“She said, he said.”
Problems of Proof in Workplace Sexual Harassment Cases
by Chris McKinnon, HR Proactive Inc.
Victims of workplace harassment are often reluctant to come forward because there were no eye witnesses to the harassing conduct. This is especially true in sexual harassment because of its personal nature; the offensive behaviour often happens in private. It is also common where there are power differentials; victim workers expect that the perpetrator boss will be believed over them.
At HR Proactive Inc. we understand this phenomenon as an investigative challenge. While direct evidence carries the most weight, indirect evidence can often tip the scales for or against a complaint where no witness actually observed the conduct in question.
For example, in a case where witnesses observed the victim emerge from the boss’ office visibly upset, with her clothes in disarray and her hair mussed, the evidence supports the victim’s contention that the boss grabbed and tried to kiss her over his flat denials.
In other cases, there may be similar fact witnesses. For example, another woman reports that she too was explicitly propositioned in a manner similar to the complainant.
Tribunals too have dealt with the problem of “She said, he said” cases. In a decision by the Ontario Human Rights Tribunal (2017 HRTO 1432), the credibility of the parties was key.
The complainant (we will call her Karen) was employed by a used car dealership as a bookkeeper. Early on in her employment, her boss made sexualized jokes and sent sexual content by email. This escalated to snapping her bra and smacking her buttocks. Karen objected mildly more than once but she was otherwise happy in her job and did not want to jeopardize it. Subsequently, she became seriously ill, was off for a period of time and was still recovering when she returned to work. Already stressed, Karen reacted angrily when the boss again snapped her bra. She confronted him and demanded that the behaviour stop. Thereafter, her boss treated her differently, was critical of her work and ultimately fired her.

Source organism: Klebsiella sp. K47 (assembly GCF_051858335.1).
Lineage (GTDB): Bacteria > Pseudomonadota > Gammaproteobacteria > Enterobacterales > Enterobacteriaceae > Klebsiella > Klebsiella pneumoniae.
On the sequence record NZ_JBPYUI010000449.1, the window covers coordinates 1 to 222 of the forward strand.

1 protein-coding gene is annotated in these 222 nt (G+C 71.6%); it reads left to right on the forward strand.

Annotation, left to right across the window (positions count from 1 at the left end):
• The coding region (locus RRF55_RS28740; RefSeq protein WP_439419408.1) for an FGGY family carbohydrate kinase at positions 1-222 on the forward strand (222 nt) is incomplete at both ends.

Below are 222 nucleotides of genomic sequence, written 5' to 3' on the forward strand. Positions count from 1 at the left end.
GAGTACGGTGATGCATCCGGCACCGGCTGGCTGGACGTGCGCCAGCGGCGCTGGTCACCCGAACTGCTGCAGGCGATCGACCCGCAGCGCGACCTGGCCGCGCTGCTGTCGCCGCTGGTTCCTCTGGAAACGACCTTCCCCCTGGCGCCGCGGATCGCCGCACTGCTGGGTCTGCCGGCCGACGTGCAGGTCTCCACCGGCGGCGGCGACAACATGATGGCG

Karen had no witnesses to support her testimony at the hearing. The boss denied all allegations. The Tribunal found Karen’s statements to be consistent, forthright and credible. On the other hand, the boss’ statements were not consistent. The employees called to testify by the boss did not substantiate some of the surrounding facts he had claimed, notably the circumstances surrounding Karen’s termination. The Tribunal found that the boss’ testimony was not credible.